The NAWC also wants all federal regulations to be based on cost-benefit analysis, meaning that public health is compromised for the sake of higher profits. The organization believes, for example, that it is reasonable for water companies to spend more than $10 million to rid water of a contaminant only if doing so would likely save someone’s life, but not if the contaminant poses serious but non-fatal health risks.
Price hikes and water quality problems often follow on the heels of privatization. While governments may expect to lower debt and transfer the costs of infrastructure repair and maintenance via privatization, the willingness of private companies to make such investments depends on the profit stream. In fact, debt reduction, increased spending for upgrades and the companies’ guaranteed profit margins will ultimately be borne by citizens through higher bills. Privatization saddles consumers with the dual responsibilities of public debt reduction and corporate profitability, usually guaranteed by governments’ contracts.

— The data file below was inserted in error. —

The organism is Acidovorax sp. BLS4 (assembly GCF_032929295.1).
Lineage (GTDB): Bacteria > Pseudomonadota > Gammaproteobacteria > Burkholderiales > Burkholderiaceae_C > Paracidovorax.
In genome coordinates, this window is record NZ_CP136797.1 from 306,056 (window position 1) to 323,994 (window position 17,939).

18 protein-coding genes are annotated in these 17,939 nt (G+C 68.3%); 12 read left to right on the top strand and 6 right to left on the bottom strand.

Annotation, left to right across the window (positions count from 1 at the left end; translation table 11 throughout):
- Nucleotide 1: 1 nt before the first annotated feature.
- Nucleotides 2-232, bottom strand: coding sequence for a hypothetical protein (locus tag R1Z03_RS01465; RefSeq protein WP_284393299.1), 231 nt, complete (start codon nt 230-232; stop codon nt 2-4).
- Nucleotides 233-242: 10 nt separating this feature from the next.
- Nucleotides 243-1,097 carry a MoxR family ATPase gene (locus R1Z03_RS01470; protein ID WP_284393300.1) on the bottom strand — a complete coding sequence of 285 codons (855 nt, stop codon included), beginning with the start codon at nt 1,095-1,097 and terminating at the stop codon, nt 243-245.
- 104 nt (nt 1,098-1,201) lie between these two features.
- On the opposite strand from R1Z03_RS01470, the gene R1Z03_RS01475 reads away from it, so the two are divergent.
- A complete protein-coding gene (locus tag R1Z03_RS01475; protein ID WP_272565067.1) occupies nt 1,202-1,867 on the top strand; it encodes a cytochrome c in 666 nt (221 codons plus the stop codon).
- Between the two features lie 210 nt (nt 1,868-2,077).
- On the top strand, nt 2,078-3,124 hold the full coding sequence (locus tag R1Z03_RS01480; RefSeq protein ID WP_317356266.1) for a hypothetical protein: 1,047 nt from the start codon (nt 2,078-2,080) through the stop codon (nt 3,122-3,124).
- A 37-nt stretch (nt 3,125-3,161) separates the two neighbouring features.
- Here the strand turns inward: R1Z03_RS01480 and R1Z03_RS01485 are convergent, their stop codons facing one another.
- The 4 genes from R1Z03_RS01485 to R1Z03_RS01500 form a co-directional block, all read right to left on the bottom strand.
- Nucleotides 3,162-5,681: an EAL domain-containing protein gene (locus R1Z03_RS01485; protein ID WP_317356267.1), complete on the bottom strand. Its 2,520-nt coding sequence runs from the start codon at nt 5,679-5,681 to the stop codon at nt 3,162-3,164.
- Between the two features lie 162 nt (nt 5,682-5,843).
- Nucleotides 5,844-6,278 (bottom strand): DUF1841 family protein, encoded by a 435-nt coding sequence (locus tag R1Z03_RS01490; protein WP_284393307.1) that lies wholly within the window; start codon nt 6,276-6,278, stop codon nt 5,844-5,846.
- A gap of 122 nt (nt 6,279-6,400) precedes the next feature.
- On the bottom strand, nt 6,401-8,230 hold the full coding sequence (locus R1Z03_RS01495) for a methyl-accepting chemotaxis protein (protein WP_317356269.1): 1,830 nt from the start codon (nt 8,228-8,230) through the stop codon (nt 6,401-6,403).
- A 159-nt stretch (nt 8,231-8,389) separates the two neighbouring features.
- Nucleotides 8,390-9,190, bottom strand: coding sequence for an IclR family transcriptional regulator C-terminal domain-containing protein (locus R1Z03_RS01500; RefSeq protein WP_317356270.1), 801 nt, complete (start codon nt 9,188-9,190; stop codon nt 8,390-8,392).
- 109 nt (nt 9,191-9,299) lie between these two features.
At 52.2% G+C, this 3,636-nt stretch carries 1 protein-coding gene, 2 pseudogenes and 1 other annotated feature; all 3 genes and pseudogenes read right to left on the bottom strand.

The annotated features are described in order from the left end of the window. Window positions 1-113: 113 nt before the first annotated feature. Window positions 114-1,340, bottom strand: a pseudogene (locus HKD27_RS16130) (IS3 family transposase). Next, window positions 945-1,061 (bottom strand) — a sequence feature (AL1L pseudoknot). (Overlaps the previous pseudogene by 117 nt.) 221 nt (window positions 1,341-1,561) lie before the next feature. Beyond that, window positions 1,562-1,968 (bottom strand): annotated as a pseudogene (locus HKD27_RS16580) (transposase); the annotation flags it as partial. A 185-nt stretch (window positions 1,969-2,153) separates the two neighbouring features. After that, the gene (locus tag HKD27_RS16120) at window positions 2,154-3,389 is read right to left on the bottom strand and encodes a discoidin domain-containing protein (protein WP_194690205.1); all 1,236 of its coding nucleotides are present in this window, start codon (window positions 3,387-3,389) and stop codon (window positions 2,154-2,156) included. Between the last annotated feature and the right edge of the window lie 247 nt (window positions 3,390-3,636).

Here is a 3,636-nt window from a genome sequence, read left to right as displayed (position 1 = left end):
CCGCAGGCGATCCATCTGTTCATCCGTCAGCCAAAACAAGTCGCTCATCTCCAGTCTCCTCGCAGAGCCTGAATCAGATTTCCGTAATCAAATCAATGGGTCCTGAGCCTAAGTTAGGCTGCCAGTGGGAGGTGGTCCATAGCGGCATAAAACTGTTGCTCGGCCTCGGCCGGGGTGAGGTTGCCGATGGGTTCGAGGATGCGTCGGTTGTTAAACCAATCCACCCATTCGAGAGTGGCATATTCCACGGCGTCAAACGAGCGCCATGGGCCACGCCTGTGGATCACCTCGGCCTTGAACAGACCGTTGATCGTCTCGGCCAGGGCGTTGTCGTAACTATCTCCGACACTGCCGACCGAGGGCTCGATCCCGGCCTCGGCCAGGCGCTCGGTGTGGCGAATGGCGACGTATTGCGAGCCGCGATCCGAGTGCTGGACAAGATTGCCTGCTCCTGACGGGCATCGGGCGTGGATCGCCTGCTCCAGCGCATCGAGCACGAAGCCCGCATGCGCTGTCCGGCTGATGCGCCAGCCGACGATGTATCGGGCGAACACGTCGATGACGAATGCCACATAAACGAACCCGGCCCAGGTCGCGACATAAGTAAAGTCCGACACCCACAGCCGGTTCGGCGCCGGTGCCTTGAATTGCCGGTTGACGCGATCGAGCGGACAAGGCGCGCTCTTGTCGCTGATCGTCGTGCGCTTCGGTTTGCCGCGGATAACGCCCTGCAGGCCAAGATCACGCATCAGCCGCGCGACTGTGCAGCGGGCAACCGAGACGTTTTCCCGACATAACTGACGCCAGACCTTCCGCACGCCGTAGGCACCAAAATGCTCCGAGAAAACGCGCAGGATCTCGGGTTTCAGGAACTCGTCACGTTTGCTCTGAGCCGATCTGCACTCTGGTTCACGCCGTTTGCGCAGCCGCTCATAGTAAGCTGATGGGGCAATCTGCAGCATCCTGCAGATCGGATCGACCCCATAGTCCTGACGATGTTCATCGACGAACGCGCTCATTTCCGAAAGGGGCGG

Operating as a sanctioned monopoly, a private water company is able to exploit the lack of competition. Citizens have few avenues to voice dissatisfaction with broken promises. In fact, communities’ interests are often trampled and disregarded once public control is surrendered. Without transparency or accountability, water corporations are breeding grounds for bribery, kickbacks and other forms of corruption, many cases of which have been documented in the U.S. and abroad.